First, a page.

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John Wesley’s rules on worship- penned in 1767

January 12th, 2012 | Posted by jamie in Uncategorized

I grew up in the Methodist church. I have a fond appreciation for the Doxology, the traditional version of the Apostles Creed, and the blue Methodist hymnal that pokes up out of it’s little pocket on the back of the pew. One day, years ago, while flipping through the hymnal, I ran across this:

DIRECTIONS FOR SINGING

I. Learn these tunes before you learn any others; afterwards learn as many as you please.

II. Sing them exactly as they are printed here, without altering or mending them at all; and if you have learned to sing them otherwise, unlearn it as soon as you can.

III.  Sing all. See that you join the congregation as frequently as you can. Let not a slight degree of weakness or weariness hinder you. If it is a cross to you, take it up, and you will find it a blessing.

IV.  Sing lustily and with good courage. Beware of singing as if you were half-dead or half-asleep; but lift up your voice with strength.  Be no more afraid of your voice now, nor more ashamed of its being heard, than when you sung the songs of Satan.

V.  Sing modestly. Do not bawl, so as to be heard above or distinct from the rest of the congregation, that you may not destroy the harmony; but strive to unite your voices together, so as to make one melodious sound.

VI.  Sing in time. Whatever time is sung be sure to keep with it.  Do not run before and do not stay behind it; but attend close to the leading voices, and move therewith as exactly as you can; and take care not to sing too slow.  This drawling way naturally steals on all who are lazy; and it is high time to drive it out from among us, and sing all our tunes just as quick as we did at first.

VII. Above all, sing spiritually. Have an eye to God in every word you sing.  Aim at pleasing Him more than yourself, or any other creature. In order to do this attend strictly to the sense of what you sing, and see that your heart is not carried away with the sound, but offered to God continually; so shall your singing be such as the Lord will approve here, and reward you when he cometh in the clouds of heaven.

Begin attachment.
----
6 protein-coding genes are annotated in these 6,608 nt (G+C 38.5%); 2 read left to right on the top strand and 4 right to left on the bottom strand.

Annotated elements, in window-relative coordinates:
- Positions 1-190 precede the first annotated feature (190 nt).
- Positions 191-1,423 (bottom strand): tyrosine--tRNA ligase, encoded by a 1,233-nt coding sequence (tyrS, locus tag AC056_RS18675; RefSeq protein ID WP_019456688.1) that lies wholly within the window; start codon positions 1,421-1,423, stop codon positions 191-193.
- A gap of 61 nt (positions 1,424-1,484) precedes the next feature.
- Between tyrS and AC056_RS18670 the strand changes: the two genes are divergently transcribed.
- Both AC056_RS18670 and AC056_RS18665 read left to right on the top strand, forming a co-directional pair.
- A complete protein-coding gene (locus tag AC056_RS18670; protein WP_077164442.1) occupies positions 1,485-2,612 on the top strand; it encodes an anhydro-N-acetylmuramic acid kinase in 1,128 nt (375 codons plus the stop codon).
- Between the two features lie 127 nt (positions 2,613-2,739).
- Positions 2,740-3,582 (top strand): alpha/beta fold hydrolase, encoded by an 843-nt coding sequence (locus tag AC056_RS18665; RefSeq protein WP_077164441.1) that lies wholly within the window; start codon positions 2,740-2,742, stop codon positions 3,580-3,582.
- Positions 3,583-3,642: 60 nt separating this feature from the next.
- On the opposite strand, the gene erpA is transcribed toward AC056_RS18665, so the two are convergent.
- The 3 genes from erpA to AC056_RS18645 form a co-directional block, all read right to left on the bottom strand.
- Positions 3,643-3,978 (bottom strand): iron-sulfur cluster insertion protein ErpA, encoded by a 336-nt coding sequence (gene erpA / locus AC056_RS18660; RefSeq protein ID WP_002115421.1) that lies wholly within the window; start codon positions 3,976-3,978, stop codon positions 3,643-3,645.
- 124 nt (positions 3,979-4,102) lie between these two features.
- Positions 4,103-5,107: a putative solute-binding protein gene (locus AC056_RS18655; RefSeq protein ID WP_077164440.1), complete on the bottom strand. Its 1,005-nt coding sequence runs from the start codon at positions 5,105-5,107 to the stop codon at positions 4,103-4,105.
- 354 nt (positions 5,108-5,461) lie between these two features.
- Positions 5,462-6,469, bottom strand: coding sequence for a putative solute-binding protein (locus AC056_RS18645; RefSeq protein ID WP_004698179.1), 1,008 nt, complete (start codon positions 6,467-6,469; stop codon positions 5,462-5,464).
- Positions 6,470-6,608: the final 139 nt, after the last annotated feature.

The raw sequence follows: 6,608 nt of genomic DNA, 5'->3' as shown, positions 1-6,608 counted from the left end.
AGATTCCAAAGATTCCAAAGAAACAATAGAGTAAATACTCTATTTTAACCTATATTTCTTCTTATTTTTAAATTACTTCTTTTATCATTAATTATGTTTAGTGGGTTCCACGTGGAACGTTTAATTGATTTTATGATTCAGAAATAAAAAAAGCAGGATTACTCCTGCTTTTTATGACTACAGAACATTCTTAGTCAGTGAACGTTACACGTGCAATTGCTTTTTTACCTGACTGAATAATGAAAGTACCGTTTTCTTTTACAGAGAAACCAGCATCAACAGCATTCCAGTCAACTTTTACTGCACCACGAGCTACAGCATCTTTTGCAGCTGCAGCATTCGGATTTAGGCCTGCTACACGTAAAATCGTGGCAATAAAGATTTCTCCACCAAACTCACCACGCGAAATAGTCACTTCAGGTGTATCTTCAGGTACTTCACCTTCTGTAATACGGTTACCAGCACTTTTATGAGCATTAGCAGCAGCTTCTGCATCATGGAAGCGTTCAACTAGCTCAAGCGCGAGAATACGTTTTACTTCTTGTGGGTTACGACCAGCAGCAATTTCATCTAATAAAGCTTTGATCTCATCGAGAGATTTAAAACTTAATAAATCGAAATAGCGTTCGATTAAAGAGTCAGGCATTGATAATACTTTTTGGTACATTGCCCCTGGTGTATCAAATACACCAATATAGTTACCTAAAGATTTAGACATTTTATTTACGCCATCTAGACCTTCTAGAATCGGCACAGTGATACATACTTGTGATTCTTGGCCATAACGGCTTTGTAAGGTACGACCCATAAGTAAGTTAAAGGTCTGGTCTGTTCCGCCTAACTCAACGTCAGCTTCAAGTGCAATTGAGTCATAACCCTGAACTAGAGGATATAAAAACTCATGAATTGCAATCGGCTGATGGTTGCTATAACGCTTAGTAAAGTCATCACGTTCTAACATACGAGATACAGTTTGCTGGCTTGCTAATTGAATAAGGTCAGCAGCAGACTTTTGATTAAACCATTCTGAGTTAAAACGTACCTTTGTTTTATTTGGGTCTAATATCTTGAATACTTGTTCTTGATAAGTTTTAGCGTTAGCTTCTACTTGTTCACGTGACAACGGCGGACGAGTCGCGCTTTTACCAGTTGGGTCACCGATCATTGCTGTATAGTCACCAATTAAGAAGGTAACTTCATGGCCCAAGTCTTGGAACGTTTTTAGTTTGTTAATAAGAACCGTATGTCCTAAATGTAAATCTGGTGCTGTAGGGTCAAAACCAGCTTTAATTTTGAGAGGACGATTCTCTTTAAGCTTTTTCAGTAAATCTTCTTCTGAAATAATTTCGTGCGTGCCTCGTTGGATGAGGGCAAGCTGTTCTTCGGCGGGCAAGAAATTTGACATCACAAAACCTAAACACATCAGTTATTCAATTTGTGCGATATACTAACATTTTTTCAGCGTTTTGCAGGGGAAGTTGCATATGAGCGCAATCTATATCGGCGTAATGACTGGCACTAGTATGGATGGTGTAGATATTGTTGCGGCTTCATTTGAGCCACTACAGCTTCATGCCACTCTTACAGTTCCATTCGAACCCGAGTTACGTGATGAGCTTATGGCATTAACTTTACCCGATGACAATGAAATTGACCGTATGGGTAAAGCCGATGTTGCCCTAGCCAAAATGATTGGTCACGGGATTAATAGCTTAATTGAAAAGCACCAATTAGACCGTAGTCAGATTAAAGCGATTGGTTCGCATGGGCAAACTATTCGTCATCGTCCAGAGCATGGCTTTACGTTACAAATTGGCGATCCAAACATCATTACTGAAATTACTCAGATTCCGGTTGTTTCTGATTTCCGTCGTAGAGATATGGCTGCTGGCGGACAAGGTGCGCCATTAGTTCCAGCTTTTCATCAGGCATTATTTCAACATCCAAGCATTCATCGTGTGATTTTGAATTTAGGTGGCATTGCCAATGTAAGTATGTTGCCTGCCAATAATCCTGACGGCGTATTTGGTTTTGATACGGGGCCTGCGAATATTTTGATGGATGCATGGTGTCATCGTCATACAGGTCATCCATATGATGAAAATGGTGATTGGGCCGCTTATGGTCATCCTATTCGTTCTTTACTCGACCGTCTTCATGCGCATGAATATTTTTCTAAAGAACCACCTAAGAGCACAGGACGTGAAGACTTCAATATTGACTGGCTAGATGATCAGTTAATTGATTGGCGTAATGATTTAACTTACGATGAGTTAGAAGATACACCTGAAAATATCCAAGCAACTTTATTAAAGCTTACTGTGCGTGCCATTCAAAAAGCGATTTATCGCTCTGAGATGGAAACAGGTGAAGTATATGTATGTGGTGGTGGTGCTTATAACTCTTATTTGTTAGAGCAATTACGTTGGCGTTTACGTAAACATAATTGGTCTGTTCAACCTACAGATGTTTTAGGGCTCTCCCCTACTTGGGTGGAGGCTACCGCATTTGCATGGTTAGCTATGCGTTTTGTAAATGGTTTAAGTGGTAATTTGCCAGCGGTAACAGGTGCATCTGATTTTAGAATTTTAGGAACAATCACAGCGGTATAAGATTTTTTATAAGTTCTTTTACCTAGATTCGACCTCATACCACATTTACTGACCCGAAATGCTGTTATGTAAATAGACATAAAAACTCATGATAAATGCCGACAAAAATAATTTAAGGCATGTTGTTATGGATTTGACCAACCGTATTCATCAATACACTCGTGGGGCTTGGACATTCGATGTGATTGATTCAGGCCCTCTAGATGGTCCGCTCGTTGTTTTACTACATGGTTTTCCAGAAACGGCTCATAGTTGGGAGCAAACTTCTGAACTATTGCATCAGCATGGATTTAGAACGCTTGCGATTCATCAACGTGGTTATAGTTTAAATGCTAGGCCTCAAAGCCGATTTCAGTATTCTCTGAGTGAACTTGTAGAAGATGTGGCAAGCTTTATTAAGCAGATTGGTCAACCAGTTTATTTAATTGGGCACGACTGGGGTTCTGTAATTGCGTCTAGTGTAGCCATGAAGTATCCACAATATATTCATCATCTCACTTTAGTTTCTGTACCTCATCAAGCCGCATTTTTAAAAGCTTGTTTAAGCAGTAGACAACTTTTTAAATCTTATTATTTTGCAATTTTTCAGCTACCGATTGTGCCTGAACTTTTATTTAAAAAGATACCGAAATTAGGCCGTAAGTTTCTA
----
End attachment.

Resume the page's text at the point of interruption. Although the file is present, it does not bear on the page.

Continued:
From John Wesley’s Select Hymns, 1761

I must admit, when I first read these, I burst out laughing. I get the feeling that John Wesley was a strong personality, one who told things like they were and didn’t sugar coat them. I think I would have liked him.

I confess that I have wanted to run screaming from congregational singing lately. However, I know that despite all my struggles, it is still important. Though worship should be something daily lived, that weekly ritual of lifting our voices to God is sacred and special. I think his rules address some of the issues I often have with congregational worship.

  1. Don’t try to out-sing the people around you. No one cares how well you can sing during worship time. (I have probably been guilty of this in the past. My sincere apologies.)
  2. Stop changing the songs to make it “yours”. No need to add extra syllables onto the melody line. Kind of like when people sing Amazing Grace and it takes them seventeen minutes to sing the first line. Keep it simple, diva. The congregation can’t keep up with your vocal aerobics.
  3. Stop singing like this is the last place you want to be. Put some energy into it. This is for God, after all. He might be kind of put out that you’re more excited to watch Modern Family than worship Him. (I’m totally trying to convince myself that this one does not apply to me at all and I’m failing miserably.)
  4. This is for God. NOT FOR YOU. So get over yourself. (Again… finger pointing straight at me… sigh.)

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  • Suerainey1

    When you first started listening to these new “Christian” singers/musicians – that was my thought. Are they doing it for themselves or God. Music/singing is part of the worship but it shouldn’t be about them.